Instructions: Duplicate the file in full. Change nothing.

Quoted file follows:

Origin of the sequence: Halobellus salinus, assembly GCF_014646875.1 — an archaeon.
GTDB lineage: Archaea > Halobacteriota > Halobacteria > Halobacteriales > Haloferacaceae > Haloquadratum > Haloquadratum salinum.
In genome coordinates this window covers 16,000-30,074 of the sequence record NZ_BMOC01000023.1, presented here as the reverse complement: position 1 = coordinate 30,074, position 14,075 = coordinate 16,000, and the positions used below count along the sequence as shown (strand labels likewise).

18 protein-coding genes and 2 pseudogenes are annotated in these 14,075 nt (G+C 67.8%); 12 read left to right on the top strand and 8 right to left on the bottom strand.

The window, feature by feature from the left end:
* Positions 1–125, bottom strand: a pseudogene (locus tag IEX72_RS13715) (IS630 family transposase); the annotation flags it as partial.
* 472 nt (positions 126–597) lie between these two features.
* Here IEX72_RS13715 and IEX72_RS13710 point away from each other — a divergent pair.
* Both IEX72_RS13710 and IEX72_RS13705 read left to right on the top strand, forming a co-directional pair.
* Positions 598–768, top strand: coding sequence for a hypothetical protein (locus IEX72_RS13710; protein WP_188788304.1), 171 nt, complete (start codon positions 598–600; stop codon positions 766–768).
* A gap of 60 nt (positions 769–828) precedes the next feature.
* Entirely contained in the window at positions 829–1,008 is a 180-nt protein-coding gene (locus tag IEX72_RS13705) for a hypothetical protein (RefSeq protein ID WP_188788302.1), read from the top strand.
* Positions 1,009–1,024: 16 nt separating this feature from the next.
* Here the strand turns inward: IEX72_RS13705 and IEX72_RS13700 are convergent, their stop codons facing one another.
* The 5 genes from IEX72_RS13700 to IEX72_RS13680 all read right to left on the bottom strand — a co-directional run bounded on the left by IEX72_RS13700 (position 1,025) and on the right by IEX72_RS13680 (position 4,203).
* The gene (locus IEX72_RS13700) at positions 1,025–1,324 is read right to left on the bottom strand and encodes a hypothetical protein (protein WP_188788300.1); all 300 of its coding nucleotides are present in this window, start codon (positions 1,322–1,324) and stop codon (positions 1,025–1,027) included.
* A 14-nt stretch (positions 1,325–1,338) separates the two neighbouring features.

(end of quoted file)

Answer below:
Origin of the sequence: Halobellus salinus, assembly GCF_014646875.1 — an archaeon.
GTDB lineage: Archaea > Halobacteriota > Halobacteria > Halobacteriales > Haloferacaceae > Haloquadratum > Haloquadratum salinum.
In genome coordinates this window covers 16,000-30,074 of the sequence record NZ_BMOC01000023.1, presented here as the reverse complement: position 1 = coordinate 30,074, position 14,075 = coordinate 16,000, and the positions used below count along the sequence as shown (strand labels likewise).

18 protein-coding genes and 2 pseudogenes are annotated in these 14,075 nt (G+C 67.8%); 12 read left to right on the top strand and 8 right to left on the bottom strand.

The window, feature by feature from the left end:
* Positions 1–125, bottom strand: a pseudogene (locus tag IEX72_RS13715) (IS630 family transposase); the annotation flags it as partial.
* 472 nt (positions 126–597) lie between these two features.
* Here IEX72_RS13715 and IEX72_RS13710 point away from each other — a divergent pair.
* Both IEX72_RS13710 and IEX72_RS13705 read left to right on the top strand, forming a co-directional pair.
* Positions 598–768, top strand: coding sequence for a hypothetical protein (locus IEX72_RS13710; protein WP_188788304.1), 171 nt, complete (start codon positions 598–600; stop codon positions 766–768).
* A gap of 60 nt (positions 769–828) precedes the next feature.
* Entirely contained in the window at positions 829–1,008 is a 180-nt protein-coding gene (locus tag IEX72_RS13705) for a hypothetical protein (RefSeq protein ID WP_188788302.1), read from the top strand.
* Positions 1,009–1,024: 16 nt separating this feature from the next.
* Here the strand turns inward: IEX72_RS13705 and IEX72_RS13700 are convergent, their stop codons facing one another.
* The 5 genes from IEX72_RS13700 to IEX72_RS13680 all read right to left on the bottom strand — a co-directional run bounded on the left by IEX72_RS13700 (position 1,025) and on the right by IEX72_RS13680 (position 4,203).
* The gene (locus IEX72_RS13700) at positions 1,025–1,324 is read right to left on the bottom strand and encodes a hypothetical protein (protein WP_188788300.1); all 300 of its coding nucleotides are present in this window, start codon (positions 1,322–1,324) and stop codon (positions 1,025–1,027) included.
* A 14-nt stretch (positions 1,325–1,338) separates the two neighbouring features.